Last Tuesday, while Flora and I were eating breakfast, a woman whom I hadn’t met joined us. Dressed in a plaid wool jacket, an emerald green scarf, and silk turtleneck, she had a regal demeanor, though she was confined to a wheelchair. Her nursing aid maneuvered her slowly to the table. As the woman approached, she looked into my eyes and smiled, an easy and warm smile. It was hard to guess her age. I asked her name – Florence, she said. She spoke with a thick accent.
“You know, I’ve met the Pope,” she added, unbidden.
“Really?” I was a little dubious about her statement. Many people at the assisted living residence experienced memory loss, confusion or dementia. But she seemed certain. Her aid nodded in agreement.
Then, I began to wonder about her religious background. Because I’m of Russian Jewish descent, with many Slavic relatives, I recognized her manner of speaking: she had an Eastern European inflection. And, she looked Jewish, I thought. Or, could it be that, having met the Pope, she was Catholic? I didn’t ask.
“Yes,” she continued. “I met him outside my house in Krakow, Poland. I speak Polish and the Pope at that time was Polish. So he could talk with me. It’s good to know different languages,” she added as an afterthought. “It opens you up to the world.”
“That’s extraordinary, Florence,” I remarked.
“I will never forget that experience,” she said.
“When did you come to the United States?” I wondered.
“That was in the late 1940’s. After the war.”
I pondered more intently, is she Jewish? Could she have been in the Holocaust? Did the woman I was casually speaking to at breakfast suffer that fate? So few Polish Jews survived. I didn’t want to probe.
At that moment, unexpectedly, she took her right hand and slowly rolled up the grey wool sleeve of her jacket. There beneath the layers of clothing, a line of small blue-black numbers was tattooed into her forearm. I gasped. She had been in the concentration camps. She’d experienced that horror. And she lived with those memories, and those numbers, year after year, decade after decade, to now.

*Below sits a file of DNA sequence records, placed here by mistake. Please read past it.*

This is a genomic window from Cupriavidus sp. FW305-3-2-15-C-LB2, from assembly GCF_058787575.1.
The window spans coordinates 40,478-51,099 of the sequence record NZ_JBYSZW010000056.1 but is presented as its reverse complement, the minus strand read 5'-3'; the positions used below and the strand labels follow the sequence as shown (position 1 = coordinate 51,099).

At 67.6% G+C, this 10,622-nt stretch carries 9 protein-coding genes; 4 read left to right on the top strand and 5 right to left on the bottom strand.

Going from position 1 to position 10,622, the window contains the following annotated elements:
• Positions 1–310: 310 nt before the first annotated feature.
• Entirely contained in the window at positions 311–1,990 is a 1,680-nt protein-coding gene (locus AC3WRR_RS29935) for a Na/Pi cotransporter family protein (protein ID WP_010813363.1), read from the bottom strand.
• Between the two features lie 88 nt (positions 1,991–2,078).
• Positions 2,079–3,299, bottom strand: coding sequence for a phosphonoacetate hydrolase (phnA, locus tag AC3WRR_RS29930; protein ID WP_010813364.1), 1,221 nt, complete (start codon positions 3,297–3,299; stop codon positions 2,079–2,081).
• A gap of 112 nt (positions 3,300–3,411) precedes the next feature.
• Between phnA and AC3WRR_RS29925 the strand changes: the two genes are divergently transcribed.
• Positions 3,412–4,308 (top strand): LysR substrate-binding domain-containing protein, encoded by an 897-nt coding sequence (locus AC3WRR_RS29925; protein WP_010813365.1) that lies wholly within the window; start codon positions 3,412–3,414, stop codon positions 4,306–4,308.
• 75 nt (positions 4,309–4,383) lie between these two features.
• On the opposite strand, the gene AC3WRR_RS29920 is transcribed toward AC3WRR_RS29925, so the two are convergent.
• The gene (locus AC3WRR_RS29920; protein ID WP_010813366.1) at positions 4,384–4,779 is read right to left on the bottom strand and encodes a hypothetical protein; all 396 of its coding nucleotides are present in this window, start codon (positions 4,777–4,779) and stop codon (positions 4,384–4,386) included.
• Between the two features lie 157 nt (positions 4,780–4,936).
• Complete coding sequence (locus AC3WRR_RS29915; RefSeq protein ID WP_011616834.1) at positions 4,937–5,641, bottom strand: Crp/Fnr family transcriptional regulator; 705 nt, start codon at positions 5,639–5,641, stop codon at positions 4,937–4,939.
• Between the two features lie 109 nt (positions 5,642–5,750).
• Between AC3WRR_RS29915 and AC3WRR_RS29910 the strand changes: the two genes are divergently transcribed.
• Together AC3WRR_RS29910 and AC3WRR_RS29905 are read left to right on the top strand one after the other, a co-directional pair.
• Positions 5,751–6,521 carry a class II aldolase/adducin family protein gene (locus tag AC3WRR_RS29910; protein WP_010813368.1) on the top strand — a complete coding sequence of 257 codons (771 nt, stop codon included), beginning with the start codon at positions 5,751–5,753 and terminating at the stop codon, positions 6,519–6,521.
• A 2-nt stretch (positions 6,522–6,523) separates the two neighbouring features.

“I was fifteen years old,” Florence continued, “When the Nazis took all the Jews from Krakow and put us in a camp.” I stared at her arm, spellbound. “They had a very good system,” she reflected with cool objectivity. But, her words had gravity: she spoke from the depths of her own unimaginable experience. Florence paused for a moment and added, “My only sin was to be born Jewish.”
The waitress came to our table, “Florence, I know you enjoy oatmeal. I’m sorry, we have no oatmeal today. Do you want fruit salad?” “No,” Florence said, “But thank you, anyway. I’ll have a muffin.” The waitress left. Under her breath, Florence added, “My stomach is very delicate.” She moved her hand to her abdomen. “I was in Auschwitz.”
“You know,” Florence returned to her cherished memory, “I met the Pope outside my house in Krakow.” At that moment, I realized that she’d encountered him after the war, after she miraculously survived the Holocaust.
“I didn't want to take his time," she continued. "After all, I was Jewish. I was not Catholic and there were many people there to see him." But, the Pope said these words to me, ‘My child, we are all children of God.' And then he added, 'Go in peace, my child. Go home, in safety,’” Florence hesitated. She could hardly speak. Tears flowed down her cheeks. “I’ll always remember those words," she repeated, "‘My child, go in peace.’”